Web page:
A recent article from ZDNet (8-Feb-19) has shed some more light on a continuing pain surrounding cases of MongoDB databases being compromised.
The article mentions that this trend of attacks targeting MongoDB servers first began in December 2016, when hackers realized they could extort payments from companies that had left their MongoDB databases exposed on the internet. At the time, there were roughly 60,000 MongoDB databases left exposed online, so attackers had plenty of targets to choose from. During the first wave of attacks, hackers downloaded data to their systems, deleted the data on the company’s server, and left a note behind asking for a ransom in exchange for the data.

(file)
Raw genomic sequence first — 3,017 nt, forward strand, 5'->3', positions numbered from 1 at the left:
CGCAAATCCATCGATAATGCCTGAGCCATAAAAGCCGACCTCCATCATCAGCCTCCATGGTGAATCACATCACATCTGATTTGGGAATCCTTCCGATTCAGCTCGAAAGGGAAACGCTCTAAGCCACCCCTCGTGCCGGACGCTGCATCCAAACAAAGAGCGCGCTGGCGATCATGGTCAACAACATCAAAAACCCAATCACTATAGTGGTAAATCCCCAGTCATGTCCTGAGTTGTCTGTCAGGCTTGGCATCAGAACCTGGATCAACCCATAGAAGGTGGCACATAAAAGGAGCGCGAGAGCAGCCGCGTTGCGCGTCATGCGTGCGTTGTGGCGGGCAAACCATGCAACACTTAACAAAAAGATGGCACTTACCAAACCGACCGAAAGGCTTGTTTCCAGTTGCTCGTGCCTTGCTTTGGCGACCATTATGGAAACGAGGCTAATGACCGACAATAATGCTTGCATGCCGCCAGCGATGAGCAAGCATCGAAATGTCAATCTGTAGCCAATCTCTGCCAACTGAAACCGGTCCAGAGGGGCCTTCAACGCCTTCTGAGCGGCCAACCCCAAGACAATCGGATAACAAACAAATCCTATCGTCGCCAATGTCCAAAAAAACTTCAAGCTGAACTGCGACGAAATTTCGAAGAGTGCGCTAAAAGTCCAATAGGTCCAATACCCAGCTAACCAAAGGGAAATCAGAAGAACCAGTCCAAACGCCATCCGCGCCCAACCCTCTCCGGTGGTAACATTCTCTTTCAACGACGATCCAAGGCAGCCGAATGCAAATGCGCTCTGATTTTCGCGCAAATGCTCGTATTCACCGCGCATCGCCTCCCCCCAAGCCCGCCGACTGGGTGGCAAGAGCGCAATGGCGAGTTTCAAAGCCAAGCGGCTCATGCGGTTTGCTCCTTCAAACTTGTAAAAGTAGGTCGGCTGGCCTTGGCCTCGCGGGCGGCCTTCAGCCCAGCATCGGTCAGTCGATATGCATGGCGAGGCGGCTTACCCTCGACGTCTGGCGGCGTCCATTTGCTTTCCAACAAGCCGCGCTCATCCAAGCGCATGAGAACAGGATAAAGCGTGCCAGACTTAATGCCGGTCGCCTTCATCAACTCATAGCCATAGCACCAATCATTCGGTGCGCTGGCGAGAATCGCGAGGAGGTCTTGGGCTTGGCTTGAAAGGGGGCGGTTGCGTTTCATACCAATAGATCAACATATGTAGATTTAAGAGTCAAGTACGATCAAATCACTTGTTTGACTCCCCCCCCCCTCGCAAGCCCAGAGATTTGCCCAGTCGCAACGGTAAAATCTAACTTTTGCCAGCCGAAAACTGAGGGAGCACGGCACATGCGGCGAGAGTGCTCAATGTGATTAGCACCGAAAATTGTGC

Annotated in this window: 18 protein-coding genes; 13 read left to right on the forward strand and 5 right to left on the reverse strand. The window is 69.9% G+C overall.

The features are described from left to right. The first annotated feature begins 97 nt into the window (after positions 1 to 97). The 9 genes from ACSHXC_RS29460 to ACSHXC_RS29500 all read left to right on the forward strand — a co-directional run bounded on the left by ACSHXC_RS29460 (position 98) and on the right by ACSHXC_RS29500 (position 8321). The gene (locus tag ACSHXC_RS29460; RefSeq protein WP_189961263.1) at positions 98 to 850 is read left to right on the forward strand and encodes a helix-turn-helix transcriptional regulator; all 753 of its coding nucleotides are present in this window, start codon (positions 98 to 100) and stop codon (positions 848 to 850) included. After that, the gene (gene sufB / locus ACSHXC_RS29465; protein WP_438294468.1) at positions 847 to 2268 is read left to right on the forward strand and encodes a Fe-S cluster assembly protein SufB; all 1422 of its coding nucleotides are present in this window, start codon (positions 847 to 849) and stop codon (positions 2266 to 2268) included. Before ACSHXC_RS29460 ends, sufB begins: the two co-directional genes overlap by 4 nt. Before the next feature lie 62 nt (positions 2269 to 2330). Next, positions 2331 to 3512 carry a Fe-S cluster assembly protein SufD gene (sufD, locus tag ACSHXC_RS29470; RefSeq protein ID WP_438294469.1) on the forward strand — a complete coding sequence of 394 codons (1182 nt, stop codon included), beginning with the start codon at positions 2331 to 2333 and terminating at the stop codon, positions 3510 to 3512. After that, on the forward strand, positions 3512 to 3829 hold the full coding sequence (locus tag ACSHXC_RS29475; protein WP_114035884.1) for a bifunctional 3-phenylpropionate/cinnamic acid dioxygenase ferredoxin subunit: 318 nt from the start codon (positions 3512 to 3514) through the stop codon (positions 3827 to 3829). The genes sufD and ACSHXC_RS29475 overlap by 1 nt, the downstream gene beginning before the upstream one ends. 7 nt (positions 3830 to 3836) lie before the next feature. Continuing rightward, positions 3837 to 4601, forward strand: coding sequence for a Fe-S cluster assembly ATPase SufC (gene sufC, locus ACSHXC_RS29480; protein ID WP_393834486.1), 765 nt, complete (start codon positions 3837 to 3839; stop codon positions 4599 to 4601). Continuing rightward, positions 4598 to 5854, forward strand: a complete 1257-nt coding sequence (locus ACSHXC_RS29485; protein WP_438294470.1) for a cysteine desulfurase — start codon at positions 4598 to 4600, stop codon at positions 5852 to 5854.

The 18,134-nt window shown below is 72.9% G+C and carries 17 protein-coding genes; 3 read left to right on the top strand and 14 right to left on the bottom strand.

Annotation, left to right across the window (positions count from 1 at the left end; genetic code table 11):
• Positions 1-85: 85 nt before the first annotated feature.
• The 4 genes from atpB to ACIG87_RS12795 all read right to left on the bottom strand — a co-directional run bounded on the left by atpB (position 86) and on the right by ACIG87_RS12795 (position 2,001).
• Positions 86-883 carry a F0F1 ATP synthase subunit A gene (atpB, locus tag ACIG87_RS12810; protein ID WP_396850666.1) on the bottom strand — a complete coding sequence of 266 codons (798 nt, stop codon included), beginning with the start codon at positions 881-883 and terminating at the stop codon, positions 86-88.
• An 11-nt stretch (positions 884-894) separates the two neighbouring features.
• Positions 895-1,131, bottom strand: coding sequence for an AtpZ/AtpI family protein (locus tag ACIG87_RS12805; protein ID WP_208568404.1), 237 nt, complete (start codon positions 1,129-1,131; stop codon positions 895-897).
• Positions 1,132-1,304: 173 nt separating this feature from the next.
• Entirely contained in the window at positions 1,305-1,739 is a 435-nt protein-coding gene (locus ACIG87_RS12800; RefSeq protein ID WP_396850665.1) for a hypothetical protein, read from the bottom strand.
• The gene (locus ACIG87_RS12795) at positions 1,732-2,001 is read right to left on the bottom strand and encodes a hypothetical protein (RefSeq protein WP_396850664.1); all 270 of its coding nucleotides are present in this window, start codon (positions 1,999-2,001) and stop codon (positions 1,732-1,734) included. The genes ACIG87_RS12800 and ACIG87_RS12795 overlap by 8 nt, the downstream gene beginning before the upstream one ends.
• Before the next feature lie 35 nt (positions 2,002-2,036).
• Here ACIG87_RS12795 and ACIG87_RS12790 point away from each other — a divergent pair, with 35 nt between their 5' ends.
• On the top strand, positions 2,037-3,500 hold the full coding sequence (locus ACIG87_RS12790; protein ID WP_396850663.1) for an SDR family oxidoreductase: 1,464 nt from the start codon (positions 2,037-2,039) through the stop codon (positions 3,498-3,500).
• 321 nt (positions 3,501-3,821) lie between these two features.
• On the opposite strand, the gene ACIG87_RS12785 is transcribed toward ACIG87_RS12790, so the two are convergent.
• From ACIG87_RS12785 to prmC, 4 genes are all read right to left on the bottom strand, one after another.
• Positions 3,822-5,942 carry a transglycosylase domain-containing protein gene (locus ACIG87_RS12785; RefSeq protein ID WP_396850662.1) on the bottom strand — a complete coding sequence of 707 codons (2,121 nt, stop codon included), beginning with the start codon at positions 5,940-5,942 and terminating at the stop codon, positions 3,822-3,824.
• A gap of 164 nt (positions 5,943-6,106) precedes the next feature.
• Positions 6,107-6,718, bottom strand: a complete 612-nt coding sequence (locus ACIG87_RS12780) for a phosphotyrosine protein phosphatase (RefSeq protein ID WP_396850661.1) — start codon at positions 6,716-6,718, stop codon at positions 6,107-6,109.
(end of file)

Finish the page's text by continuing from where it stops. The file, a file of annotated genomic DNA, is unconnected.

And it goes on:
Dutch security researcher Victor Gevers has been one of the security researchers who tracked the MongoDB ransom attacks since the get-go. For the past two years, he’s continued to track these hacker groups and their attacks in a Google Docs file he set up back in early 2017. In an interview earlier this week, Gevers told ZDNet that the attacks were still ongoing. Only over the course of last month, Gevers says he spotted three new hacker groups.
These three new players managed to ransack nearly 3,000 MongoDB databases, operating based on the same technique as the initial attacks –connecting to databases left without a password, deleting data, and leaving a ransom note behind.
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